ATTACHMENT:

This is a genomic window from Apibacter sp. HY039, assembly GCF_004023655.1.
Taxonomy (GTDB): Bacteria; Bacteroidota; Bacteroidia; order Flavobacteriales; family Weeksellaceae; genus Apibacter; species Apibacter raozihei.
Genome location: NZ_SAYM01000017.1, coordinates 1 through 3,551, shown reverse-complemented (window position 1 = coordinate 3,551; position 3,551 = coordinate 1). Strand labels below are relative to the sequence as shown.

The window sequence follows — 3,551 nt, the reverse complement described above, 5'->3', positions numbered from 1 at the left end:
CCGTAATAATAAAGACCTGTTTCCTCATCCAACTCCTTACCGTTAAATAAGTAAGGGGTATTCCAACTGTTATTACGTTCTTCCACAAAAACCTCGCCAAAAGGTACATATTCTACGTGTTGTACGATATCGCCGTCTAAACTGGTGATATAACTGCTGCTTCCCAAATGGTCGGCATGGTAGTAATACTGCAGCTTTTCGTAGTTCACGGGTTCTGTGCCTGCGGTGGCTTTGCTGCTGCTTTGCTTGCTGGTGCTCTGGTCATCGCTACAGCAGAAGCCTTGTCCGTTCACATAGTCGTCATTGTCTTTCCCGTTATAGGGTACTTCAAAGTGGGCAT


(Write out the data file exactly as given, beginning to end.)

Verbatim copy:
This is a genomic window from Apibacter sp. HY039, assembly GCF_004023655.1.
Taxonomy (GTDB): Bacteria; Bacteroidota; Bacteroidia; order Flavobacteriales; family Weeksellaceae; genus Apibacter; species Apibacter raozihei.
Genome location: NZ_SAYM01000017.1, coordinates 1 through 3,551, shown reverse-complemented (window position 1 = coordinate 3,551; position 3,551 = coordinate 1). Strand labels below are relative to the sequence as shown.

The window sequence follows — 3,551 nt, the reverse complement described above, 5'->3', positions numbered from 1 at the left end:
CCGTAATAATAAAGACCTGTTTCCTCATCCAACTCCTTACCGTTAAATAAGTAAGGGGTATTCCAACTGTTATTACGTTCTTCCACAAAAACCTCGCCAAAAGGTACATATTCTACGTGTTGTACGATATCGCCGTCTAAACTGGTGATATAACTGCTGCTTCCCAAATGGTCGGCATGGTAGTAATACTGCAGCTTTTCGTAGTTCACGGGTTCTGTGCCTGCGGTGGCTTTGCTGCTGCTTTGCTTGCTGGTGCTCTGGTCATCGCTACAGCAGAAGCCTTGTCCGTTCACATAGTCGTCATTGTCTTTCCCGTTATAGGGTACTTCAAAGTGGGCAT